Before the 7th graders wrote their legal briefs, we did create one example as a class on a book we had read earlier in the year so the students had an idea of what to aim for. I also gave them specific guidelines as to the number of reasons and textual references they would each need in their individual brief. They knew that they would also need to write a compelling opening to their argument, as well as a sound closing. The most thorough and convincing brief on either side of the argument would be read aloud in a mock trial – an extra incentive to do well!

The students were far more thorough in their reasoning for this exercise than they would have been if I had asked them to write a short argumentative essay, and not only that, we all had a blast during the process. Of course I still asked them to write short argumentative essays throughout the year, but this assignment was a great way for them to write something that was both highly structured and immensely enjoyable for all of us.

Share your experience

Please let us know in a comment below what your most memorable non-essay writing assignment has been to date or what unconventional writing projects you hope to undertake with students in the future!


What Seeds Are You Planting?

by Lisa Ripperton

January 31, 2019

Sometimes we plant seeds intentionally and
sometimes we do so by happenstance.

My second son, Daniel, was born in mid-July, a full three months before his October due date. When he came home in late September after a long sojourn in the Neonatal Intensive Care Unit at UNC Hospitals, we were in a quandary about what to do with him. There was little point in looking at the book of milestones of what babies do when, as each premature baby progresses at his own rate, especially those born as early as Daniel. So we spoke to him, sang to him, and rocked him, providing a soothing environment that he probably appreciated after the constant bombardment of noise in the NICU. But his movements at the time were limited to infrequently reaching out with his hands and striking the chimes hanging in front of him. What to do to awaken him to life?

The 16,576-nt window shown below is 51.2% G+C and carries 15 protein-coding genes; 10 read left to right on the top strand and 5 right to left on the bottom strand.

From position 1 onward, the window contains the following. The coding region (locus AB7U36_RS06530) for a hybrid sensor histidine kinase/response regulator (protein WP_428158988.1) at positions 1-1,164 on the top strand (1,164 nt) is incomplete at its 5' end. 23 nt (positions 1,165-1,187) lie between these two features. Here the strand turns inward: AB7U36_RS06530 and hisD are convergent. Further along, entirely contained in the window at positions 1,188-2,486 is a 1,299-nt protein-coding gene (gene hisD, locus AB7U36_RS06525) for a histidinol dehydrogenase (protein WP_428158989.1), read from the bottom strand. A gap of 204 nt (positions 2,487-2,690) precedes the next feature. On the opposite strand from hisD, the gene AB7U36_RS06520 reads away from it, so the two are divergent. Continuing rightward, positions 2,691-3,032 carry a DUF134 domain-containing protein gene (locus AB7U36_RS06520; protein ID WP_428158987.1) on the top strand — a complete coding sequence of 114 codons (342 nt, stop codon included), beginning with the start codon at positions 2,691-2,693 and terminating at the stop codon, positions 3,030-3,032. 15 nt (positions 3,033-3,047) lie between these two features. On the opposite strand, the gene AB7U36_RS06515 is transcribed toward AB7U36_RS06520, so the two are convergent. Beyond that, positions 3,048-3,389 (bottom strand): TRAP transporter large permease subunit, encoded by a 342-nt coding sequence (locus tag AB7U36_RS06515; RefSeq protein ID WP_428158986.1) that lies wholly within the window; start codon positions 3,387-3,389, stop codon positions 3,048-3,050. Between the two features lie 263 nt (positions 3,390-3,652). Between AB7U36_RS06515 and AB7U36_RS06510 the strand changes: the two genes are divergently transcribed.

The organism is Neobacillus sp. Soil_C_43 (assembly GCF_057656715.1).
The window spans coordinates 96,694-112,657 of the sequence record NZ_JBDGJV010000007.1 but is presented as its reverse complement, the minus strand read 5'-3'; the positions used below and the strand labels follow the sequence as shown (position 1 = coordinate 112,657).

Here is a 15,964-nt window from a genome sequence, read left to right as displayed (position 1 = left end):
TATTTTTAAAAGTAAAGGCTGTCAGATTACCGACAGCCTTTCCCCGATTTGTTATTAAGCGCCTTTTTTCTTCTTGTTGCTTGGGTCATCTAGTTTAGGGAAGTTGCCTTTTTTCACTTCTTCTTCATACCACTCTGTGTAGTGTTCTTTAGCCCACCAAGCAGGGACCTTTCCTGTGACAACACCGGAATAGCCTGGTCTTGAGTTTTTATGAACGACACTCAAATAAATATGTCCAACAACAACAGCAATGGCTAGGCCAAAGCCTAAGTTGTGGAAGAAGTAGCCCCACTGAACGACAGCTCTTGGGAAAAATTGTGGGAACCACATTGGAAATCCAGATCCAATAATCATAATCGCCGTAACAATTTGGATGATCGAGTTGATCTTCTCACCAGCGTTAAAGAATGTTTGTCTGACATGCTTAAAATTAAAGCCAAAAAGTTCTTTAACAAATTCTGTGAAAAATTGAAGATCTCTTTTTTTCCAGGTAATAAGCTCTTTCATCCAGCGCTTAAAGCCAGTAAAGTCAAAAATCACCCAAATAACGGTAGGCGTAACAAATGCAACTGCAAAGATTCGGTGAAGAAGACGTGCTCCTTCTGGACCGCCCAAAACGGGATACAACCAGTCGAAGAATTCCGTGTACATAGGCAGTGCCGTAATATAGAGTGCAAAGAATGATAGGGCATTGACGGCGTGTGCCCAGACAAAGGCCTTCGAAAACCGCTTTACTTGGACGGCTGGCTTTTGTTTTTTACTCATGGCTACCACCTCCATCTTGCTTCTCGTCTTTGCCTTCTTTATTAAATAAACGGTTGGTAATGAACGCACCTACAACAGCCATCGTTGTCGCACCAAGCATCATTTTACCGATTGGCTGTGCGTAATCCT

An answer to that question came one afternoon while I was busy with dinner preparations. Upon coming home from work, my husband scooped up Daniel out of his crib and laid him down gently on his back on the floor of his room. Then he sat down beside him on the white braided cotton rug, tucked a pillow under his head, picked a book off the shelf, and started reading one poem after another aloud from its pages. Thus began a tradition that lasted for many months, with Daniel's ever-growing delight obvious to us all.

A year later when my youngest child, Rebecca, arrived on the scene, the before-dinner reading tradition carried on with one child nestled up on either side of their father. They continued to read from the book that started it all, Poems to Read to the Very Young, and added the poetry of Edward Lear, A. A. Milne, Eugene Field, and Maurice Sendak, as well. Is it any wonder that they both grew up to be so fond of poetry, and even noted poets themselves?

Whether or not their father intentionally planted the poetry seed, I will never know because he passed unexpectedly around the time of their 8th and 9th birthdays before I ever thought to pose the question to him. I can say, however, that it would never have occurred to me to introduce poetry to children so young. If I had it to do all over again, I would be much more intentional about planting seeds. And what other seeds would I plant? More about that in upcoming posts!

What seeds are you trying to plant in your children's lives? Let us know by leaving a comment below!

Purchase Books at Amazon

Poems to Read to the Very Young illustrated by Eloise Wilkins

Nutshell Library
by Maurice Sendak

The Shut-Eye Train
by Eugene Field

Edward Lear's Nonsense Book illustrated by Tony Palazzo